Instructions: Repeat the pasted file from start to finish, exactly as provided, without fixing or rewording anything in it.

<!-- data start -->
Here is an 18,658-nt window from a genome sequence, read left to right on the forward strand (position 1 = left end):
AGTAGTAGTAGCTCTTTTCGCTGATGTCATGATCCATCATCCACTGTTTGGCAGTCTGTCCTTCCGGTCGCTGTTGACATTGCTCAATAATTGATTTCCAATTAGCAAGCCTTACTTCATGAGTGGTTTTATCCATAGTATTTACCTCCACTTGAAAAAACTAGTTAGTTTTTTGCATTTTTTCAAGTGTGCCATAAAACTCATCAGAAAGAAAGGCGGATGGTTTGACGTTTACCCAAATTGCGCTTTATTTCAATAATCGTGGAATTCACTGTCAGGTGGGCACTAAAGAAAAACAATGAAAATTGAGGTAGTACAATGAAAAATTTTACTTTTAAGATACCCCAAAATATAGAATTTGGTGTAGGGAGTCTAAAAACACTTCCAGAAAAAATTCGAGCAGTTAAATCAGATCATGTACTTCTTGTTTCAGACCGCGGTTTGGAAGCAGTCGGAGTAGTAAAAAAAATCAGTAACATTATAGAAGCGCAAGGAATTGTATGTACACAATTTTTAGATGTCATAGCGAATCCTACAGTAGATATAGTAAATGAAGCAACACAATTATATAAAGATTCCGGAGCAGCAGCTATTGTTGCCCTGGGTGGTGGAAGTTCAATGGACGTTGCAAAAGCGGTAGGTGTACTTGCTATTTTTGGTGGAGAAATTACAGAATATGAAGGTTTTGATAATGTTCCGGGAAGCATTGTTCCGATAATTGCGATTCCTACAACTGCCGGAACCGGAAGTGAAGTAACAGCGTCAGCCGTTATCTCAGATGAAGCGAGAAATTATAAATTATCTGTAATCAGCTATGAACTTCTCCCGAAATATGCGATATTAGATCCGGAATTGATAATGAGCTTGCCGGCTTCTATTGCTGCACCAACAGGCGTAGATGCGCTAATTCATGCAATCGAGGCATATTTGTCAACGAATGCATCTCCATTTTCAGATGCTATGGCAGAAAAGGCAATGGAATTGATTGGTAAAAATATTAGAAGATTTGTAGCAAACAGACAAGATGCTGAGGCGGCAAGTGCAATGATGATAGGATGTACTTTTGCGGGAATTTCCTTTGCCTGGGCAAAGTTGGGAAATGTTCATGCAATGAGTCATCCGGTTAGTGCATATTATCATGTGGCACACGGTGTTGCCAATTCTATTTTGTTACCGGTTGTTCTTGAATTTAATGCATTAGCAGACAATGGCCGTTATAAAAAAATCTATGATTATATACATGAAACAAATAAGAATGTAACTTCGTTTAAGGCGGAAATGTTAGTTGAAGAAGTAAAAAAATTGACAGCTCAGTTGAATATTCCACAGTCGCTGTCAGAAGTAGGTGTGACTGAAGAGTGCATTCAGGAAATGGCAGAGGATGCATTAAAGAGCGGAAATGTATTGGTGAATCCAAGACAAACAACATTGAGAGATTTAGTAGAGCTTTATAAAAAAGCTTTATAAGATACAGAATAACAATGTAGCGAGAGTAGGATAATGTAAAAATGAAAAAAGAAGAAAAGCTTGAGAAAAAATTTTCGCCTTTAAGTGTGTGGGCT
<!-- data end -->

Here is an 18,658-nt window from a genome sequence, read left to right on the forward strand (position 1 = left end):
AGTAGTAGTAGCTCTTTTCGCTGATGTCATGATCCATCATCCACTGTTTGGCAGTCTGTCCTTCCGGTCGCTGTTGACATTGCTCAATAATTGATTTCCAATTAGCAAGCCTTACTTCATGAGTGGTTTTATCCATAGTATTTACCTCCACTTGAAAAAACTAGTTAGTTTTTTGCATTTTTTCAAGTGTGCCATAAAACTCATCAGAAAGAAAGGCGGATGGTTTGACGTTTACCCAAATTGCGCTTTATTTCAATAATCGTGGAATTCACTGTCAGGTGGGCACTAAAGAAAAACAATGAAAATTGAGGTAGTACAATGAAAAATTTTACTTTTAAGATACCCCAAAATATAGAATTTGGTGTAGGGAGTCTAAAAACACTTCCAGAAAAAATTCGAGCAGTTAAATCAGATCATGTACTTCTTGTTTCAGACCGCGGTTTGGAAGCAGTCGGAGTAGTAAAAAAAATCAGTAACATTATAGAAGCGCAAGGAATTGTATGTACACAATTTTTAGATGTCATAGCGAATCCTACAGTAGATATAGTAAATGAAGCAACACAATTATATAAAGATTCCGGAGCAGCAGCTATTGTTGCCCTGGGTGGTGGAAGTTCAATGGACGTTGCAAAAGCGGTAGGTGTACTTGCTATTTTTGGTGGAGAAATTACAGAATATGAAGGTTTTGATAATGTTCCGGGAAGCATTGTTCCGATAATTGCGATTCCTACAACTGCCGGAACCGGAAGTGAAGTAACAGCGTCAGCCGTTATCTCAGATGAAGCGAGAAATTATAAATTATCTGTAATCAGCTATGAACTTCTCCCGAAATATGCGATATTAGATCCGGAATTGATAATGAGCTTGCCGGCTTCTATTGCTGCACCAACAGGCGTAGATGCGCTAATTCATGCAATCGAGGCATATTTGTCAACGAATGCATCTCCATTTTCAGATGCTATGGCAGAAAAGGCAATGGAATTGATTGGTAAAAATATTAGAAGATTTGTAGCAAACAGACAAGATGCTGAGGCGGCAAGTGCAATGATGATAGGATGTACTTTTGCGGGAATTTCCTTTGCCTGGGCAAAGTTGGGAAATGTTCATGCAATGAGTCATCCGGTTAGTGCATATTATCATGTGGCACACGGTGTTGCCAATTCTATTTTGTTACCGGTTGTTCTTGAATTTAATGCATTAGCAGACAATGGCCGTTATAAAAAAATCTATGATTATATACATGAAACAAATAAGAATGTAACTTCGTTTAAGGCGGAAATGTTAGTTGAAGAAGTAAAAAAATTGACAGCTCAGTTGAATATTCCACAGTCGCTGTCAGAAGTAGGTGTGACTGAAGAGTGCATTCAGGAAATGGCAGAGGATGCATTAAAGAGCGGAAATGTATTGGTGAATCCAAGACAAACAACATTGAGAGATTTAGTAGAGCTTTATAAAAAAGCTTTATAAGATACAGAATAACAATGTAGCGAGAGTAGGATAATGTAAAAATGAAAAAAGAAGAAAAGCTTGAGAAAAAATTTTCGCCTTTAAGTGTGTGGGCT